Five Myths You Need to Know About Fair Use

The following guest post was written by Dave Owens, a 2010 graduate of the University of San Francisco School of Law.

Copyright law gives an author exclusive right to his or her work. An author, however, is limited from enforcing this right if the use is a fair use. Most people have heard of fair use, but don’t understand how it is applied in real life, nor the major myths and misunderstandings about how it affects them.

What is Fair Use?

Fair use is a common law doctrine that was codified in the Copyright Act of 1976.  It is intended to protect “purposes such as criticism, comment, news reporting, teaching, scholarship, or research.”

The Copyright Act states that in determining whether a use is “fair use,” courts shall consider:

  1. the purpose and character of the use, including whether such use is of a commercial nature or is for nonprofit educational purposes;
  2. the nature of the copyrighted work;
  3. the amount and substantiality of the portion used in relation to the copyrighted work as a whole;
  4. the effect of the use upon the potential market for or value of the copyrighted work.

This is an affirmative defense, which means that you only get to raise it when you get sued. In other words, it’s your right to spend a lot of money on litigation.

The factors require subjective interpretation on a case-by-case basis, which means that judges have different theories about what is classified as a fair use. This uncertainly has contributed to myths about fair use.

Find Out the Five Myths About Fair Use

1. “It’s a Fair Use Because it’s Fair”

A media company has made millions and millions of dollars off a work and you think it seems fair that you should be able to use it without permission. You believe the economic effect is miniscule in the grand scheme of things. This is not what fair use means. Courts review the factors established in the Copyright Act, not whether or not it seems fair.

2. “You Can Use Less Than 30 Seconds”

This one is widely believed, but completely wrong. The belief likely stems from the fact that broadcast networks often purchase a blanket license from ASCAP/BMI to use copyrighted works for less than 30 seconds. The license gives the network permission to use the copyrighted work. This is permission you have not received.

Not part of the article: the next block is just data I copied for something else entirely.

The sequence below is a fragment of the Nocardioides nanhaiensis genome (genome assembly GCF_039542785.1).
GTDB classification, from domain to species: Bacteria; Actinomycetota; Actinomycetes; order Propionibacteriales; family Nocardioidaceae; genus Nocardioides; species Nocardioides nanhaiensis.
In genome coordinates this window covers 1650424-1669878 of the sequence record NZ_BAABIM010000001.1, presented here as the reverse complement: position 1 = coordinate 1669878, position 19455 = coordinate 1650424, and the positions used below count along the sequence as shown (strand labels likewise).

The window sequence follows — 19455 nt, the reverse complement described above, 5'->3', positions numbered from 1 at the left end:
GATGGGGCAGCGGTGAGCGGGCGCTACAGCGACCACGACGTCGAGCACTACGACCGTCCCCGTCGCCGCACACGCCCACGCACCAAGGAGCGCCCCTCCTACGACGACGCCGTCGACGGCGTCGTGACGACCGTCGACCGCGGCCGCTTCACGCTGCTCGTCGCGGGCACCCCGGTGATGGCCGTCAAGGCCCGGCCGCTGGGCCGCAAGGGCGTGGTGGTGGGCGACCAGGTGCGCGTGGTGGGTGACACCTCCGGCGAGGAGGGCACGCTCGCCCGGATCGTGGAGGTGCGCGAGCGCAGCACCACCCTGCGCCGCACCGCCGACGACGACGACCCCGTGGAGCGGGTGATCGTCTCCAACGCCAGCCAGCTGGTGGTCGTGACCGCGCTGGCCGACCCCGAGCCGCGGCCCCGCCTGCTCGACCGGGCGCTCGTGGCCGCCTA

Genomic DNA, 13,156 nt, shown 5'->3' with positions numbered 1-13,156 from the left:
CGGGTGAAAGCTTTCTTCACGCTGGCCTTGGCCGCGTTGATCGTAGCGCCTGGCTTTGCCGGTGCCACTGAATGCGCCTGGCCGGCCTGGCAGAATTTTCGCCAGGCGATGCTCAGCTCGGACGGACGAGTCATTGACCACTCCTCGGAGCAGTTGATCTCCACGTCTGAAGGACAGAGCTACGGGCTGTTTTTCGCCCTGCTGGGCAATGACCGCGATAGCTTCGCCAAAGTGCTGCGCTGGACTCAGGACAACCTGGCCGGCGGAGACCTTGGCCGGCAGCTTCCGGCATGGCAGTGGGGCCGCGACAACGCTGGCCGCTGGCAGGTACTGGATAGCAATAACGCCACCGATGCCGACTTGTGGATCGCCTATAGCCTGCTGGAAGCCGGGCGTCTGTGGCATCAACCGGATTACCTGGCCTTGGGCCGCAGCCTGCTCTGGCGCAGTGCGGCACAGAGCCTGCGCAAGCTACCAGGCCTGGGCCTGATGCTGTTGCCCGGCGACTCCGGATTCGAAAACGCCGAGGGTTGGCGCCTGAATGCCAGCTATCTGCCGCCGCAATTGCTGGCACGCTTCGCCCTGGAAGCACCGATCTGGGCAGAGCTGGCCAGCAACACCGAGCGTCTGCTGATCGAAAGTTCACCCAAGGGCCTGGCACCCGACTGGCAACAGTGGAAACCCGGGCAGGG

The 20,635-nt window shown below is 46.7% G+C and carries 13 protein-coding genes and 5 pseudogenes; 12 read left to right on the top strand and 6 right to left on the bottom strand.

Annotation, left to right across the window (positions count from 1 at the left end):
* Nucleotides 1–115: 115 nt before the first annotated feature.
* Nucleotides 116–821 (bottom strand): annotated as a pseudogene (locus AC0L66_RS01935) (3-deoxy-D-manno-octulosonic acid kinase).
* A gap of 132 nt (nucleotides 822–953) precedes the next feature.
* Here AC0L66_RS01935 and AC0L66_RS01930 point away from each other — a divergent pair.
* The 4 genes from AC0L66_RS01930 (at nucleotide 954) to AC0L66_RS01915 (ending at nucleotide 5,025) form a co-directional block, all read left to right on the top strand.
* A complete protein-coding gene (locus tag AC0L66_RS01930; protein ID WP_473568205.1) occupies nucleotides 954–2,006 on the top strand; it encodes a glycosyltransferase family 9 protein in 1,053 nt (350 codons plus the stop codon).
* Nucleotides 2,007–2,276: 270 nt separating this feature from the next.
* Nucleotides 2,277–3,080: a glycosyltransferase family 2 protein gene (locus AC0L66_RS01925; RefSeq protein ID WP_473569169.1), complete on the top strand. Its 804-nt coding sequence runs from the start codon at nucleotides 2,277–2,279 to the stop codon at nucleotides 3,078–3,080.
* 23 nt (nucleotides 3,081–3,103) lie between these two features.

Courts do consider the amount and substantiality used. But it is only one factor and likely not enough on its own for you to prevail in a lawsuit. Courts have rejected a de minimis defense, meaning that the use is so small or minimal in difference that it does not matter. In 2005 the Sixth Circuit found that sampling a two-second guitar chord was an infringement.

3. “The Artist Won’t Care”

You may think that a filmmaker or musician would encourage your creativity instead of suing. Even if this is true, a filmmaker or musician often does not own the rights to the work.

An artist’s contributions are usually a “work made for hire,” in which they forfeit their rights to a media company before the work begins. Or they later assign their rights to the media company to get a distribution deal.

The simple fact is that the company, and frankly even the artist, will expect to be paid.

4. “But I’m Not Making Money”

This is a common belief ― more so now in the digital age when people can post anything online. People believe that they cannot be violating copyright law if they’re not making money. There is no such rule.

A copyright owner has the exclusive rights to a work, which means they can prevent others from using it, regardless of whether the individual is profiting. In the fair use analysis, courts do consider whether or not the work was commercial, but the fact that the use was noncommercial is not the sole factor.

5. “It’s Okay As Long As I Give the Artist Credit”

People think that crediting the copyright holder will keep them from being sued for copyright infringement. This is wrong. Crediting the copyright holder is not a defense to infringement.

Copyright law is about permission, not accreditation. If anything, it confirms to the copyright holder that you used their intellectual property.

Dave Owens is a 2010 graduate of the University of San Francisco School of Law.  He can be reached at dao1282@gmail.com.  The information contained in this blog post is provided only as general information for education purposes.

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